"It's all happening." This mantra that runs throughout one of my favorite films, Almost Famous, is a delightful invocation to awareness and an exuberant surrender to presence. It's a light-hearted reminder to pay attention and be with what is. The characters in the film say it often, as a greeting and a goodbye, in the midst of a memorable moment, and when things are falling apart. Again and again, they remind each other that it, life, this, everything is all happening.
Last time we were together, my mom reminded me of a centering practice that our mutual teacher and my beloved friend Erin Geesaman Rabke teaches called "Weather Reporting" in which you simply report exactly what you are experiencing in a bodily way at the moment. Unfiltered and unembellished. It's called Weather Reporting because, just as there is no inherent drama in a thunderstorm--it's water and electricity and light and sound--there is no inherent story behind what we are experiencing.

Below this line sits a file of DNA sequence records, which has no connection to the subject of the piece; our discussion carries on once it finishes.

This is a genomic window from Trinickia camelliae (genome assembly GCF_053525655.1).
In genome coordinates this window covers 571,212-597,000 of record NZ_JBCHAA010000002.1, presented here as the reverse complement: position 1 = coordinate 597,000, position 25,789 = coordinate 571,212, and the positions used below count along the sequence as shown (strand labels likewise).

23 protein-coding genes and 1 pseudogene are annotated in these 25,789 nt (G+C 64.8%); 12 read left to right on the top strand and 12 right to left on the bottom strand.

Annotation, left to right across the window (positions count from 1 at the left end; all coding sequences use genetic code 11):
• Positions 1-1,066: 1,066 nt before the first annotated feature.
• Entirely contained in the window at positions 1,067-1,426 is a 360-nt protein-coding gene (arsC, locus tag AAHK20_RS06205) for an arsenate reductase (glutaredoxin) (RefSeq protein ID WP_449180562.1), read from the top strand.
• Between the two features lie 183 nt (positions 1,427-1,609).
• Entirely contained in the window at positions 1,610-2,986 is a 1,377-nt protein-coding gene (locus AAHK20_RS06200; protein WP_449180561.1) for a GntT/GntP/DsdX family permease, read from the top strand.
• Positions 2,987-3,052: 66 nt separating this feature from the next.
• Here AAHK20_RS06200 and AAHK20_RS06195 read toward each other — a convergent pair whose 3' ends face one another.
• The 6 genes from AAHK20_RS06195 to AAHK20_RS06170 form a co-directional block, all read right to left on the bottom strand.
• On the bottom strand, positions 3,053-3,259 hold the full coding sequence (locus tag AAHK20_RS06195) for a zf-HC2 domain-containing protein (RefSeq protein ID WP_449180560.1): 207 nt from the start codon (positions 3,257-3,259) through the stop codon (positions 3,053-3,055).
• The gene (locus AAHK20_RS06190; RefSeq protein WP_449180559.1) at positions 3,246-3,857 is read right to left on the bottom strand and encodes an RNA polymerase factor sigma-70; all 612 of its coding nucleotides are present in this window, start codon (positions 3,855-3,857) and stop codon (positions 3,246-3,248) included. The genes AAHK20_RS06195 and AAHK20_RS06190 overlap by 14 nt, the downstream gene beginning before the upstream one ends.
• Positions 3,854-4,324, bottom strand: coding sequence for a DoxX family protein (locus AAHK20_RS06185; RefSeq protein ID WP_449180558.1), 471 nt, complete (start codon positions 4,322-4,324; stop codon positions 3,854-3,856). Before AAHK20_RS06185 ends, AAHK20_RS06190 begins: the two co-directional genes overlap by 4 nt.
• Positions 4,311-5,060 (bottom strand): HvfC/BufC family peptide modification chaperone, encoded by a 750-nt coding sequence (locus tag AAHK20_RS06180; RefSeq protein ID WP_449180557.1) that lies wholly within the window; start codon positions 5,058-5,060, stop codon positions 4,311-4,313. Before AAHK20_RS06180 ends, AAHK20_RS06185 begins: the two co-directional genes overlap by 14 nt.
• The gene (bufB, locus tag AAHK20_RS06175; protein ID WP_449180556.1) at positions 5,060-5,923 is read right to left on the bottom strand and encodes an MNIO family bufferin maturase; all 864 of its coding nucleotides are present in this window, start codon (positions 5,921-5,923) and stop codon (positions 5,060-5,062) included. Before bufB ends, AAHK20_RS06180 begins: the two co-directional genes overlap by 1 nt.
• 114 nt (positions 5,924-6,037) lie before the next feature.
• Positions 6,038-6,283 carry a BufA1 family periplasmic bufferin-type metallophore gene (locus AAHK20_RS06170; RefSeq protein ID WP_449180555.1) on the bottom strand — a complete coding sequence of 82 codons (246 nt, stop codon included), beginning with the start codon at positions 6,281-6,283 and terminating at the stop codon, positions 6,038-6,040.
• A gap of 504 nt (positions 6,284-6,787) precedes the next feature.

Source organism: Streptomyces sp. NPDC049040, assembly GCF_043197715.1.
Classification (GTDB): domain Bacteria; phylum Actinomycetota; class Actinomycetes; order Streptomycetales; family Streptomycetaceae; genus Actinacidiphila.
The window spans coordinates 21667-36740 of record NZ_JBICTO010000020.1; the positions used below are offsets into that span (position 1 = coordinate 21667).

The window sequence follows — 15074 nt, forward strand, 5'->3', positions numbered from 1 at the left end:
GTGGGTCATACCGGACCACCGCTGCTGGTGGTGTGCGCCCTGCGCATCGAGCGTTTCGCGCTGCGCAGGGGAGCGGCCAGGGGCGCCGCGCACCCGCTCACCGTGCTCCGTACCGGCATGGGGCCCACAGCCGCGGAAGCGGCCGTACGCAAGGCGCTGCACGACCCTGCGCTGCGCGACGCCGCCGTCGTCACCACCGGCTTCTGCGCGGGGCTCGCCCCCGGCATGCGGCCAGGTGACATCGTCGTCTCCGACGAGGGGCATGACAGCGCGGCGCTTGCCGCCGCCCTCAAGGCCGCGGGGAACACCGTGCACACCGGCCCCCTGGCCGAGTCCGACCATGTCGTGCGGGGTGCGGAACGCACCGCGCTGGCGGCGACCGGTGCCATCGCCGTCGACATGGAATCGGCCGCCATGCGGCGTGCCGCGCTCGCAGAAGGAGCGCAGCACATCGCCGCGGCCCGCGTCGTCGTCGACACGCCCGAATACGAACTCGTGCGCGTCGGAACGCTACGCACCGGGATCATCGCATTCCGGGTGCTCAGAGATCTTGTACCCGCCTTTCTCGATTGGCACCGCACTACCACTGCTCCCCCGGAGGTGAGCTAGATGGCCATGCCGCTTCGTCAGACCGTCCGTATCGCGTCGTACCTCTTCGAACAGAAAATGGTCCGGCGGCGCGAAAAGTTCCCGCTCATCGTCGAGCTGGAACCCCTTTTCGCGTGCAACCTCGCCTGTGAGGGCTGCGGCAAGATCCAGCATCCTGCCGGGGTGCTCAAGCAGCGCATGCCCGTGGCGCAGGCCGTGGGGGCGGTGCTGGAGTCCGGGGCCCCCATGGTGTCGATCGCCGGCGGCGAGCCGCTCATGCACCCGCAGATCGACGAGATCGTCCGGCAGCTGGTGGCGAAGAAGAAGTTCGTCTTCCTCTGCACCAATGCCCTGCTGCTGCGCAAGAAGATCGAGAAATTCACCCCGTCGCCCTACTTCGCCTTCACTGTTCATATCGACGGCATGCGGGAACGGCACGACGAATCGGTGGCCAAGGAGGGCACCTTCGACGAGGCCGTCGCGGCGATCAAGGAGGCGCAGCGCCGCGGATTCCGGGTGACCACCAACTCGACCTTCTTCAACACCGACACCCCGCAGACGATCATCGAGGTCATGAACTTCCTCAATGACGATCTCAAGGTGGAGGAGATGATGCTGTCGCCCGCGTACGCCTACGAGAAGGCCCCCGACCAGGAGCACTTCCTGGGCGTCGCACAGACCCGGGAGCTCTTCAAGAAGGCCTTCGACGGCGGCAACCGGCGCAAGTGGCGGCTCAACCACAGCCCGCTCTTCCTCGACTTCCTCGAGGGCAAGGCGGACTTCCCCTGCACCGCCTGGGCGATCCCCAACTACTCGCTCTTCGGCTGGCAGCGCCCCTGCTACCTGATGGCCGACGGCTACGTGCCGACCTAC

It goes like this:
Sitting on my desk chair, my ankles are crossed and the left toe is touching the carpet. I am chewing on my lower lip and feeling heat and a dull ache in my lower back. Outside, an airplane buzzes by. A fly buzzes against the window inside. I taste the chocolate I ate earlier. I hear the wind chimes tinkle and in the corner of my eye, I see my daughter and her friend twirling, looking at their reflections in the windows. Softening my belly, breath comes in and goes out. The keys on the keyboard go clack clack clack cluck. Another airplane flies by, apparently going the other way.
What's the point, you might ask? Instead of getting involved in the story that each of these observations might inspire (fear about the pain, annoyance at the sounds, guilt about the chocolate, wistfulness about the girls' play, boredom with the writing, and on and on), this kind of straightforward inspection teaches us to become aware of what is happening independent of our opinions, beliefs, imagination, and evaluations.
This is especially helpful to remember when checking in with the news or social media. If I can catch myself for even a minute and just notice what's happening, I can let go of judgement, doubt, vitriol, indignation, and all the other shades of fear that 5 minutes on my phone tends to trigger. For me, it's easier to practice in nature, especially on my paddle board. The invitation is to test it out for yourself somewhere you are at ease. The more you practice, the easier it will be do access when confronted with what triggers you and to remind yourself that "it's all happening."